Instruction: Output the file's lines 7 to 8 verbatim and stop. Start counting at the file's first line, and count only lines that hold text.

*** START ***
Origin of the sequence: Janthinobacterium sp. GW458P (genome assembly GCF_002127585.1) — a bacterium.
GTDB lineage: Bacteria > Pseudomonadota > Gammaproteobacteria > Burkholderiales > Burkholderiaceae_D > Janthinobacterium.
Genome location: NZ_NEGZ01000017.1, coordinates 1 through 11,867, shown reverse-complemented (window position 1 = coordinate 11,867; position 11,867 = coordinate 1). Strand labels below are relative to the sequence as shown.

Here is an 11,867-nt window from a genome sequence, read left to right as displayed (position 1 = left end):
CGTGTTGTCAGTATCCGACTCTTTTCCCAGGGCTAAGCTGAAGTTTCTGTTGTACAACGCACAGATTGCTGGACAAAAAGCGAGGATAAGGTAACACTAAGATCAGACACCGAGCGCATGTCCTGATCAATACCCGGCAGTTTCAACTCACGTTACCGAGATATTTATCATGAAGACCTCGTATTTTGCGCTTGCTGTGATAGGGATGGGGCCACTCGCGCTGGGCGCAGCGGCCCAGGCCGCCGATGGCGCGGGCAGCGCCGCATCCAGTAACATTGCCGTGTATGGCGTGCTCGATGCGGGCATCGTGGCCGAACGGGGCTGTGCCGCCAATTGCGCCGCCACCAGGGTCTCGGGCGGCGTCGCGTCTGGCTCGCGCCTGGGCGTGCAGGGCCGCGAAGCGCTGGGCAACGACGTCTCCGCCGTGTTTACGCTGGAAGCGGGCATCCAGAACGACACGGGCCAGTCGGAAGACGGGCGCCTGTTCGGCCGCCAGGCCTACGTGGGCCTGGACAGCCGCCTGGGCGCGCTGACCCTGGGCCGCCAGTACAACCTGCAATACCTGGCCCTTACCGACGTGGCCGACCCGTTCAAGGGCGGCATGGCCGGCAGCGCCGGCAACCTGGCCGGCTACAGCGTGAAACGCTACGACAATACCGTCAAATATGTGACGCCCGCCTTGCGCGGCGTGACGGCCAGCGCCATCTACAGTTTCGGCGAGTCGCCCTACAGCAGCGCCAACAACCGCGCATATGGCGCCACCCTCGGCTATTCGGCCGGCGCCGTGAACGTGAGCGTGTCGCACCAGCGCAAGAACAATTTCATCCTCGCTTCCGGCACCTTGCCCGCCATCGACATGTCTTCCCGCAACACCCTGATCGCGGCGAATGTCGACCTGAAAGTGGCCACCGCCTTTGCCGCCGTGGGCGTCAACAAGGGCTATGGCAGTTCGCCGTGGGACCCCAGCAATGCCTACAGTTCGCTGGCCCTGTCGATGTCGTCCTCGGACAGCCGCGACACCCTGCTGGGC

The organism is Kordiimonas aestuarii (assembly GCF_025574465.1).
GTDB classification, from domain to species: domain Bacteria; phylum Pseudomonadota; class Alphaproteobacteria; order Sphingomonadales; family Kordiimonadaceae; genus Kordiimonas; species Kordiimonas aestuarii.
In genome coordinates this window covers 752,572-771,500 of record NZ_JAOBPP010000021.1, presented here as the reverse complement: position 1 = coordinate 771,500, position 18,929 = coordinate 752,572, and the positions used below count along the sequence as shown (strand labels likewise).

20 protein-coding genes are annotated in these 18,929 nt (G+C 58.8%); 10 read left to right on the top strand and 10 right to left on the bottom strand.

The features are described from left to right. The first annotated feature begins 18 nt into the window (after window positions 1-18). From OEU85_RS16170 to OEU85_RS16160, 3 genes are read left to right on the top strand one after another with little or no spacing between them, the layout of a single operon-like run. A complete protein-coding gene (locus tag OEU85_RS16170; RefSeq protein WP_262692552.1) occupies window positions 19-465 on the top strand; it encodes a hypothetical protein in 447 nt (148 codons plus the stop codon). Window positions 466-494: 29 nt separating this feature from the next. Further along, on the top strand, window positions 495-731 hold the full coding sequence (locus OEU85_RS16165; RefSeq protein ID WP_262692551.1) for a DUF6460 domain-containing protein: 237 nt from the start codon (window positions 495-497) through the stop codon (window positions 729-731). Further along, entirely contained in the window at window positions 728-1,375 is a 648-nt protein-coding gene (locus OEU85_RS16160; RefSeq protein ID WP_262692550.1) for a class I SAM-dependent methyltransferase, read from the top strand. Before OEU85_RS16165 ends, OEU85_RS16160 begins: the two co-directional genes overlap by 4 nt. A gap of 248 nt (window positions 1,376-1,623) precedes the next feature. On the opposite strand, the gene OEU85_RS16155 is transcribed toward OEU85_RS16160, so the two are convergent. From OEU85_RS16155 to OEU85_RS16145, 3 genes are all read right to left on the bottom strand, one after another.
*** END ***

GTDB classification, from domain to species: domain Bacteria; phylum Pseudomonadota; class Alphaproteobacteria; order Sphingomonadales; family Kordiimonadaceae; genus Kordiimonas; species Kordiimonas aestuarii.
In genome coordinates this window covers 752,572-771,500 of record NZ_JAOBPP010000021.1, presented here as the reverse complement: position 1 = coordinate 771,500, position 18,929 = coordinate 752,572, and the positions used below count along the sequence as shown (strand labels likewise).